The Maximum Session Timeout setting provides an absolute limit for the duration of the access policy connection, regardless of user activity. If you want to ensure that a user session is closed after a certain period of time, configure this setting. Note that this setting is configured in seconds.
The Inactivity Timeout setting terminates the session if there is no traffic flow in the specified amount of time. Note that this setting is configured in seconds. Depending on the application, you may not want to set the inactivity timeout to a very short duration, as many applications may cache user typing, and generate no traffic for an extended period. In this scenario, a session may time out when the application is still in use, but the content of the user input is not relayed back to the server.
For configuration information, see Understanding access profile settings.
SSL matching
SSL should be used consistently on the virtual server, as it is used with the web server. In other words, if the web server uses SSL, the virtual server should use SSL.
Multi-host service
When you implement a service with multiple hosts, access through the virtual server for new requests causes the load balancing algorithm for the associated member pool to select a new server. This can cause problems if persistence to a particular host is required.
Configuring for web access management requires that you configure both the BIG-IP® Local Traffic Manager and Access Policy Manager.
When you configure for this method of access, you create a virtual server that has one or more pool members and HTTP servers, and you attach an access policy to that virtual server. This access policy optionally provides endpoint security, authentication, and access control lists. Nodes and pools that represent the web applications associate with this virtual server.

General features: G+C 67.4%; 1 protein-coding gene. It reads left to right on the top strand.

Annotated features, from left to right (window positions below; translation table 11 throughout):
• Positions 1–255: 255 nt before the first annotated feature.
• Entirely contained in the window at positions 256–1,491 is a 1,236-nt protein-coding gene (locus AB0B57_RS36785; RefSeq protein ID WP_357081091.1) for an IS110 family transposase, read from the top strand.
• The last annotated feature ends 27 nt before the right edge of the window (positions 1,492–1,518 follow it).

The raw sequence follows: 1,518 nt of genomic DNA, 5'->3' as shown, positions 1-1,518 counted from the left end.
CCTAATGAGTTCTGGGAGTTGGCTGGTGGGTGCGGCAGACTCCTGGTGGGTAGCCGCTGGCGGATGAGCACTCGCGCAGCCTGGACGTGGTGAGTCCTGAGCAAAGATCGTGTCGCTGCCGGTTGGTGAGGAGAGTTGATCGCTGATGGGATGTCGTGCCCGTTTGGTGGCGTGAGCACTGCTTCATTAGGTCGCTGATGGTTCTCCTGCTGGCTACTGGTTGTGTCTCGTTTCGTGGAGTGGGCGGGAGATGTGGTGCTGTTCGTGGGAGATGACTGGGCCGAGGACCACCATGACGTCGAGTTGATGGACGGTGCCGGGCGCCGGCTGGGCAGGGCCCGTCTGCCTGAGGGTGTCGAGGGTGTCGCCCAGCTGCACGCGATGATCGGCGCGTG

Important: When you create an access policy, the policy cannot include a network access or portal access resource or webtop.
1.
On the Main tab of the navigation pane, expand Access Policy, and click Access Profiles.
The Access Profile screen opens.
2.
Click the Create button.
The New Access Profiles screen opens.
4.
Add any checks and actions required to the access policy. You can assign an ACL with the resource assign action, but do not assign a webtop or a portal access or network access resource.
1.
2.
Click Create.
5.
Click Finished.
To add nodes to a pool
1.
2.
Click Create.
4.
Click Finished.
1.
On the Main tab of the navigation pane, expand Local Traffic, and click Virtual Servers.
2.
Click Create.
5.
Select the HTTP Profile from the available options.
The default profile, http, is usually sufficient, unless additional configuration options are needed.
6.
Select the SSL profile (Client) setting.
A client SSL profile is only required if you want to enable SSL from the client to the virtual server.
7.
Select the SSL profile (Server) setting.
A server SSL profile is only required if the pool members require SSL.
8.
From the Access Profile list, select an access profile you created for web access management.
9.
Click Finished.
1.
On the Main tab of the navigation pane, expand Local Traffic, and click Virtual Servers.
The Virtual Server List screen opens
2.
Click the name of the virtual server.
The Virtual Server Properties screen opens.
4.
From the Default Pool list, select the local traffic pool.
5.
Click Update.
Table of Contents   |   << Previous Chapter   |   Next Chapter >>

Was this resource helpful in solving your issue?




NOTE: Please do not provide personal information.



Incorrect answer. Please try again: Please enter the words to the right: Please enter the numbers you hear:

Additional Comments (optional)